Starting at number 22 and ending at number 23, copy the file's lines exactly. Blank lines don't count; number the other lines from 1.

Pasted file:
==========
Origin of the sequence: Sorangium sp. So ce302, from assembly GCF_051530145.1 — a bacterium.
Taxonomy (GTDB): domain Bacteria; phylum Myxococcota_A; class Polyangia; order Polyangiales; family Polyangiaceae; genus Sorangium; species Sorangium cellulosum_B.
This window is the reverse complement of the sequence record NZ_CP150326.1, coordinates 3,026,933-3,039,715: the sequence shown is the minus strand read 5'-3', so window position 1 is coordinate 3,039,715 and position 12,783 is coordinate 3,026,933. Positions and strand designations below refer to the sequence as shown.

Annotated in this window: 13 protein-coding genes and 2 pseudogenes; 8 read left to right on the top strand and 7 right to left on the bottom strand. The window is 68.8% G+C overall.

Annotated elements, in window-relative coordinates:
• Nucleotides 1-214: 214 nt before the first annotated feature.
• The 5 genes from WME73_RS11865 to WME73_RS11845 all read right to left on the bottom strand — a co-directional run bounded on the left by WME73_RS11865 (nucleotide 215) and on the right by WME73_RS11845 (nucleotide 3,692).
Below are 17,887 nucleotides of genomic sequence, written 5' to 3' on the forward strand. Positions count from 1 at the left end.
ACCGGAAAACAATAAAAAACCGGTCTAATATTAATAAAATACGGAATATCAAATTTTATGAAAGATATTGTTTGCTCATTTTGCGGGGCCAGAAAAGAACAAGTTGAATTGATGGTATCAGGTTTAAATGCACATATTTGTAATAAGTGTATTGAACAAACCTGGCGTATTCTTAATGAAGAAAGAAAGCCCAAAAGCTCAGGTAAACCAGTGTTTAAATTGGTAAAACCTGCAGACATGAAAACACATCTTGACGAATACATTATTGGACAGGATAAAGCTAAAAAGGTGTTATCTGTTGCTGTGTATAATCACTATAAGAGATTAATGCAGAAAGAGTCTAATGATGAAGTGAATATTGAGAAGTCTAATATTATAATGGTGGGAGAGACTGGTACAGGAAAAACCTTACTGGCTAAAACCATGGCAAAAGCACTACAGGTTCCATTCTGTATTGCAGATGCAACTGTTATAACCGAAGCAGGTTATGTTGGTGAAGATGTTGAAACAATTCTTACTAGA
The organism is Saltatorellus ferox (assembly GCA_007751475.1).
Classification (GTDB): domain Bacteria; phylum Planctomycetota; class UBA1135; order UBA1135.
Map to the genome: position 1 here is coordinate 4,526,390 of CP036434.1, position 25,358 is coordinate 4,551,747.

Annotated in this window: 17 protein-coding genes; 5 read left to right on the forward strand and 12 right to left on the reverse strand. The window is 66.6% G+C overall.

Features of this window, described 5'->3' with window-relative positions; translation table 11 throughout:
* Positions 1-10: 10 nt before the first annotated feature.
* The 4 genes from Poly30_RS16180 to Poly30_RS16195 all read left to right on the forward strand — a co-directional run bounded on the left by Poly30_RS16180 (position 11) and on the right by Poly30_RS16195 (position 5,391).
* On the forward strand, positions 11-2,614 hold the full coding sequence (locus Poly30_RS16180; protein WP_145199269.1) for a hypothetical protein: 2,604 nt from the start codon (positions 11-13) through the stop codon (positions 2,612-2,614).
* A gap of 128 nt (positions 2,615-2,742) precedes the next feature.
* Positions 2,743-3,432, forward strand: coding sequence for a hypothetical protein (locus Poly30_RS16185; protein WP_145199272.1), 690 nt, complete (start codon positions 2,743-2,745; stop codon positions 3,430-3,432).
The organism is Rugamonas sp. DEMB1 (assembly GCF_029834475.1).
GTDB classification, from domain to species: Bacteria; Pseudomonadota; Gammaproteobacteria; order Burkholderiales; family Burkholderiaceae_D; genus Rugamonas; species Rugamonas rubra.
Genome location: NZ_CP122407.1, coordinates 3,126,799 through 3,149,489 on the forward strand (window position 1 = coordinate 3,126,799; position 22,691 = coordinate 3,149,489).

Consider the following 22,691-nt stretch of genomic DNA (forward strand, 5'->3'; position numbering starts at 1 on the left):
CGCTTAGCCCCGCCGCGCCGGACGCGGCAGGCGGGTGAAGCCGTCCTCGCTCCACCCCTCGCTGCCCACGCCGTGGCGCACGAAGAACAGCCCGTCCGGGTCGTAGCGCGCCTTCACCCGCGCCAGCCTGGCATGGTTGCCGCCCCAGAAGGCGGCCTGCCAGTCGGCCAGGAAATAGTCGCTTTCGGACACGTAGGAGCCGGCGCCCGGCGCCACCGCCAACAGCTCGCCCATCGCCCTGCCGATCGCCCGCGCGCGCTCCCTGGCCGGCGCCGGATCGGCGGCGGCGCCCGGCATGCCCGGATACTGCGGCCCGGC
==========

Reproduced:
Genome location: NZ_CP122407.1, coordinates 3,126,799 through 3,149,489 on the forward strand (window position 1 = coordinate 3,126,799; position 22,691 = coordinate 3,149,489).

Consider the following 22,691-nt stretch of genomic DNA (forward strand, 5'->3'; position numbering starts at 1 on the left):